What is God trying to teach Balak (cf. Numbers 22:6b and 24:9b) that He has already taught Abraham (Genesis 12:3a) and Jacob (Genesis 27:29b)? How does the principle of echoing blessings in the wake of God’s blessing apply to you individually as a real way to receive blessing? How does it apply to the Body of believers corporately (cf. Romans 11:12–15)?
torah 7 &
Final Messages and Moab’s Curse
Balaam continues speaking for God and foretells both Messiah’s coming and the eventual destruction of all nations who stand against God’s blessed nation.
We don't know exactly what King Balak does when he departs (24:25) but the following narrative is telling. Balak may have pursued his agenda of cursing Israel by instructing his people, the Moabites, to entice the Israelites to come and worship their God, Baal (25:1–3).
When Israel succumbs to this temptation, instructions are given to carry out God’s judgment upon the ringleaders and thus preserve the nation.
During a time of national repentance, a fellow Israelite has the audacity to flaunt his sin by bringing a Moabite woman back into the community.
Phinehas, a priestly grandson of Aaron and chief of the Levitical guards (cf. Exodus 6:25; Numbers 3:32 and 1 Chronicles 9:20), turns away God’s wrath by a dramatic act of zeal for God’s honor.
Compare what God says about Abraham’s response to His promise in Genesis 15:6 and Phinehas’ actions in response to covenant disobedience in Psalm 106:30–31. Both responses reflect the radical trust that leads to radical living (cf. Romans 4:18–25)! How can you step out in faith and live radically in the time remaining before Shabbat—e.g., behavior at work, seeking reconciliation with a loved one, testifying of God’s grace in your life, standing up to someone who is standing against God, etc.? Don’t forget to testify and share the fruit of what God does with someone else to encourage them in their faith walk!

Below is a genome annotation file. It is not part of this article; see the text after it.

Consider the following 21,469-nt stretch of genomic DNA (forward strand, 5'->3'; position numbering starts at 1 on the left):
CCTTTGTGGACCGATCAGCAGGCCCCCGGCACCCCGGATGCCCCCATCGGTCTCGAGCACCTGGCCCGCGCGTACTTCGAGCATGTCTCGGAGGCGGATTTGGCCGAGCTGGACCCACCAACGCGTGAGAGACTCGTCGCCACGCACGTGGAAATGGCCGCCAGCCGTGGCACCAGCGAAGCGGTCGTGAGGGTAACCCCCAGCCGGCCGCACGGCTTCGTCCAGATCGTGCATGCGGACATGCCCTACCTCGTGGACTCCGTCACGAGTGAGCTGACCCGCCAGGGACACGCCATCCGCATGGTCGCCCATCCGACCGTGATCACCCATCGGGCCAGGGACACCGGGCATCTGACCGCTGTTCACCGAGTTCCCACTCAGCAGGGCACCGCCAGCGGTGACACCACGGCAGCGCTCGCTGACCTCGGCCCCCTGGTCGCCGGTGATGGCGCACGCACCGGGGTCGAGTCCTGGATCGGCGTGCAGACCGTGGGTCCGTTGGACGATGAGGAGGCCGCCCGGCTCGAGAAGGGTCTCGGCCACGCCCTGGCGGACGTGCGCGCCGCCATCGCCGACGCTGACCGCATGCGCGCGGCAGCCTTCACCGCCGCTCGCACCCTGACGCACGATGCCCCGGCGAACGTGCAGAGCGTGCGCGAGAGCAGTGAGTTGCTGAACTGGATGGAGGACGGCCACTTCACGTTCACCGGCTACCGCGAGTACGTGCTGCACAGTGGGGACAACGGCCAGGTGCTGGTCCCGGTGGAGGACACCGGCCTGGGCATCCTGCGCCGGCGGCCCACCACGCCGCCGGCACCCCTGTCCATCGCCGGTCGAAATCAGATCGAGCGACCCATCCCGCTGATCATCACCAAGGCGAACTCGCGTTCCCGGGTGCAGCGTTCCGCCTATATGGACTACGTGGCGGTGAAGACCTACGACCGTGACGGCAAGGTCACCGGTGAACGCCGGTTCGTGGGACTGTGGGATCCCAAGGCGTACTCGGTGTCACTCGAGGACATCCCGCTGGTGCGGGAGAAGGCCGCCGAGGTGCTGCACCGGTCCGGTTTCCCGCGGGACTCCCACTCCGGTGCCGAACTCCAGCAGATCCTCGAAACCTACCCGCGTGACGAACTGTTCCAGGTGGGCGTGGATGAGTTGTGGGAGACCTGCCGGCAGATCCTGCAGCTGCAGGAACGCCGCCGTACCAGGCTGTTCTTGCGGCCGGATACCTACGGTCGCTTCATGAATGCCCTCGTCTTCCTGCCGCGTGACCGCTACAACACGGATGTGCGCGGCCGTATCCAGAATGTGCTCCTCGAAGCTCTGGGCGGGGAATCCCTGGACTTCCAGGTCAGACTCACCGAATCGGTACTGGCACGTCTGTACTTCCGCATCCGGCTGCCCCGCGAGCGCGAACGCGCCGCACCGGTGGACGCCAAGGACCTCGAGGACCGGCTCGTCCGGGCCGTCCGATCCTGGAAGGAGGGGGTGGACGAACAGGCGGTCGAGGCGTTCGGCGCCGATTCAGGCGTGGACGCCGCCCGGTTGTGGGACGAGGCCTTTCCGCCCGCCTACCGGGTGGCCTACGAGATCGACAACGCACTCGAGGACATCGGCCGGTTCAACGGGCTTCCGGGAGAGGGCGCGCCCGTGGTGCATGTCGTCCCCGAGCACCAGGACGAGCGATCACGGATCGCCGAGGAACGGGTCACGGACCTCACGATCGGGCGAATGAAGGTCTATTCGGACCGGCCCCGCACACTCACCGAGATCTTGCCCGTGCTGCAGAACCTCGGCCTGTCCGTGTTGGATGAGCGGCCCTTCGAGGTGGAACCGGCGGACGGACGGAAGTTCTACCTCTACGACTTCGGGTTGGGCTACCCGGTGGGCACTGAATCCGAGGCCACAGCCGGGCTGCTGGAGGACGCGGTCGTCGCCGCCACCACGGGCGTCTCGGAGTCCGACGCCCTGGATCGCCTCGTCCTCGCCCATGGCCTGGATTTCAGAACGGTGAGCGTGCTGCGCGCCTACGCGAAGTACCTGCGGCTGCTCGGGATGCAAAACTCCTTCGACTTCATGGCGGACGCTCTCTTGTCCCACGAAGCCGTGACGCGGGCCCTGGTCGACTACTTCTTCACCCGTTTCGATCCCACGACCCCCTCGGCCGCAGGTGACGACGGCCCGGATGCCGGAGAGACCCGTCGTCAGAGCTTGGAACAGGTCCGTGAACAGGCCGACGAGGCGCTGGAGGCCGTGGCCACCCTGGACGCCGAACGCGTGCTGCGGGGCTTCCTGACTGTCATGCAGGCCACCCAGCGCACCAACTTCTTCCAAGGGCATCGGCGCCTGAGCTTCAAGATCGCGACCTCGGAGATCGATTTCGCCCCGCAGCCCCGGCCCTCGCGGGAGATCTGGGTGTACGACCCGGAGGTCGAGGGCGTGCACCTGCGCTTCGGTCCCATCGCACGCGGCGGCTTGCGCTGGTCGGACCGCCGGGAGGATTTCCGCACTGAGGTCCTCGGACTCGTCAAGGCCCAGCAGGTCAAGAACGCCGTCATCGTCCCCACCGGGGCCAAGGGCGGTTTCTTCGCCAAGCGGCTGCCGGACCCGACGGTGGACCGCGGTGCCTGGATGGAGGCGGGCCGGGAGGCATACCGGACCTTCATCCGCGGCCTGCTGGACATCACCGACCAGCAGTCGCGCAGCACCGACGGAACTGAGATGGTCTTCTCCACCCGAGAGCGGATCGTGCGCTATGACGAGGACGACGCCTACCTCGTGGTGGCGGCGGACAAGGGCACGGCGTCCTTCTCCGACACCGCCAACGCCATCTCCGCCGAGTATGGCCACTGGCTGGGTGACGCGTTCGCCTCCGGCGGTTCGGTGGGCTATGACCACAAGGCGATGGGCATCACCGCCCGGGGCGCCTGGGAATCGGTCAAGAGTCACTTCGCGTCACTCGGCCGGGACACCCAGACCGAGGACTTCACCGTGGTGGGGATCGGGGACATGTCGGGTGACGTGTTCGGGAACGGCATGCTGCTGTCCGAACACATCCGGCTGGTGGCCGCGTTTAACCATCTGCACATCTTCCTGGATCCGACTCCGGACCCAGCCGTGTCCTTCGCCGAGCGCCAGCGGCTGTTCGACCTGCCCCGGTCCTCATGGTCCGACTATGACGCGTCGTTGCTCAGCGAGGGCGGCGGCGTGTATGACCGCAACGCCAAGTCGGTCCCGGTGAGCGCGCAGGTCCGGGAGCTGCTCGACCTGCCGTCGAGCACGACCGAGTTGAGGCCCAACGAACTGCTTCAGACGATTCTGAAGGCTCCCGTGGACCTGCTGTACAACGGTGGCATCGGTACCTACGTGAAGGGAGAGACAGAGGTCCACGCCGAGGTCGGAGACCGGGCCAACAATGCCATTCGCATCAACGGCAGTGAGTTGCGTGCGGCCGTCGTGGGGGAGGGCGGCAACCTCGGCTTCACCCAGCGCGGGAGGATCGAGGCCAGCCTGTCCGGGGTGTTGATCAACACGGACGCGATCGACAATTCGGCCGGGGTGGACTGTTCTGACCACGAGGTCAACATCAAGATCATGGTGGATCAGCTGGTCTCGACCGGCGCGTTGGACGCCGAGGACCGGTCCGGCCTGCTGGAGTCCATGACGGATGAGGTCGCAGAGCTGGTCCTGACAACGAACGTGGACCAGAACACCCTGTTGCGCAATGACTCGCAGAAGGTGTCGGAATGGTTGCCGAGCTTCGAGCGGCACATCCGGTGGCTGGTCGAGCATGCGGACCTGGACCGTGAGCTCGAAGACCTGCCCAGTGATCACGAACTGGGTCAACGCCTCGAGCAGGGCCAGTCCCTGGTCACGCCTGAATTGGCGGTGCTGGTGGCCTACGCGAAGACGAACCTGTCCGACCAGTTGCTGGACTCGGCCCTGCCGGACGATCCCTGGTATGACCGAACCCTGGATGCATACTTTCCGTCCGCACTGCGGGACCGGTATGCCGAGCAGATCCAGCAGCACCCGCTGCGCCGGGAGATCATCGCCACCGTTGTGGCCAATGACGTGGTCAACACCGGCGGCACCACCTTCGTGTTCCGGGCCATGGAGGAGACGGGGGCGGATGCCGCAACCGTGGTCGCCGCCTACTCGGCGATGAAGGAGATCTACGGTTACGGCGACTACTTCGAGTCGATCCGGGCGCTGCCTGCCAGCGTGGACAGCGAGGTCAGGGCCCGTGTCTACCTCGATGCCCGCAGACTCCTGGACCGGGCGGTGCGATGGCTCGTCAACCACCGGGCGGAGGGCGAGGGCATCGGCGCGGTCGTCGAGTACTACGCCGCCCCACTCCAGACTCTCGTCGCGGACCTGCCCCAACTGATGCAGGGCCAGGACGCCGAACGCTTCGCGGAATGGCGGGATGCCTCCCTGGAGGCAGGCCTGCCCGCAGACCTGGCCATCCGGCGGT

Alongside Isaiah, Micah preached to the southern kingdom of Judah around the time when Assyria, the regional power, was quickly advancing against the divided nation. Assyria was a superpower that posed external threats against national survival. Unfaithfulness to the covenant, however, is an even bigger threat because it begins in the heart! Faithlessness is a more dangerous threat because it is the very reason that the external threats are threats at all! The nation’s faithlessness is the very reason that God allowed a surrounding nation to be used to chastise, discipline, and purge His people (cf. Isaiah 7:20). Micah pleads with the people to remember King Balak and Balaam (v. 5) in order that they might remember that God is faithful and thus requires faithfulness. True covenant faithfulness is not upheld by merely external observances but by internal realities that lead to loving God and loving people well (cf. Matthew 23:23).
What does your “religious expression” consist of, and how pleasing is it to God? (cf. James 1:26–27). In what ways do you experience your relationship with God as a real inner reality? In what ways is your relationship with God just a nice and comforting concept? Press into Him today!
Balak’s desire is destined to fail because it flies in the face of God’s plan to bless one nation to reach all nations. Paul appeals to Gentiles not to be arrogant. He implores them not to miss God’s covenant love for the nation of Israel as central to His plan to pour out mercy upon all the nations!
How is God calling you to be an instrument of mercy to His covenant people who are not yet found in Messiah? How can we do that as a united community of Jewish and Gentile followers of Yeshua?
Rest. Fellowship. Discussion.